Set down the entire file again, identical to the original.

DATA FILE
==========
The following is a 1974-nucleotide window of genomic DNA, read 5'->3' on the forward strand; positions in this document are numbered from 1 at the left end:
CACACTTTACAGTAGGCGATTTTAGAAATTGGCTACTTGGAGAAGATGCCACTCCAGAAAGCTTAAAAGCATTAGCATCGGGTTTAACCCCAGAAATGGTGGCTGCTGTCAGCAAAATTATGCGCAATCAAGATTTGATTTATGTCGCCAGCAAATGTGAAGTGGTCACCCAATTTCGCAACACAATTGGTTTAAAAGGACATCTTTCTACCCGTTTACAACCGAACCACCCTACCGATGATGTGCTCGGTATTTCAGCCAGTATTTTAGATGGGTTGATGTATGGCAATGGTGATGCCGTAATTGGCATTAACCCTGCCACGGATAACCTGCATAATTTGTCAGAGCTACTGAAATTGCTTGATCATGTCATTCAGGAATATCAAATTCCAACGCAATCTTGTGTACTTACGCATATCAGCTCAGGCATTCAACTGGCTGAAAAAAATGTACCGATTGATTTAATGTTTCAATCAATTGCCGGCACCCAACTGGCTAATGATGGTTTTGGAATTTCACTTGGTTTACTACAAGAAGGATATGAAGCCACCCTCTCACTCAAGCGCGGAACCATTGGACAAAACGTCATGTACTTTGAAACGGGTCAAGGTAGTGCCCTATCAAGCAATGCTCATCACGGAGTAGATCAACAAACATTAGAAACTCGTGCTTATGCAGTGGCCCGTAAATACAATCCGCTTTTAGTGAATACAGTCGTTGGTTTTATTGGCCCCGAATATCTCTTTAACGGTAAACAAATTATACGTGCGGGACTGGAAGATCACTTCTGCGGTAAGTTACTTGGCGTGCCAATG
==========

The following is a 1974-nucleotide window of genomic DNA, read 5'->3' on the forward strand; positions in this document are numbered from 1 at the left end:
CACACTTTACAGTAGGCGATTTTAGAAATTGGCTACTTGGAGAAGATGCCACTCCAGAAAGCTTAAAAGCATTAGCATCGGGTTTAACCCCAGAAATGGTGGCTGCTGTCAGCAAAATTATGCGCAATCAAGATTTGATTTATGTCGCCAGCAAATGTGAAGTGGTCACCCAATTTCGCAACACAATTGGTTTAAAAGGACATCTTTCTACCCGTTTACAACCGAACCACCCTACCGATGATGTGCTCGGTATTTCAGCCAGTATTTTAGATGGGTTGATGTATGGCAATGGTGATGCCGTAATTGGCATTAACCCTGCCACGGATAACCTGCATAATTTGTCAGAGCTACTGAAATTGCTTGATCATGTCATTCAGGAATATCAAATTCCAACGCAATCTTGTGTACTTACGCATATCAGCTCAGGCATTCAACTGGCTGAAAAAAATGTACCGATTGATTTAATGTTTCAATCAATTGCCGGCACCCAACTGGCTAATGATGGTTTTGGAATTTCACTTGGTTTACTACAAGAAGGATATGAAGCCACCCTCTCACTCAAGCGCGGAACCATTGGACAAAACGTCATGTACTTTGAAACGGGTCAAGGTAGTGCCCTATCAAGCAATGCTCATCACGGAGTAGATCAACAAACATTAGAAACTCGTGCTTATGCAGTGGCCCGTAAATACAATCCGCTTTTAGTGAATACAGTCGTTGGTTTTATTGGCCCCGAATATCTCTTTAACGGTAAACAAATTATACGTGCGGGACTGGAAGATCACTTCTGCGGTAAGTTACTTGGCGTGCCAATG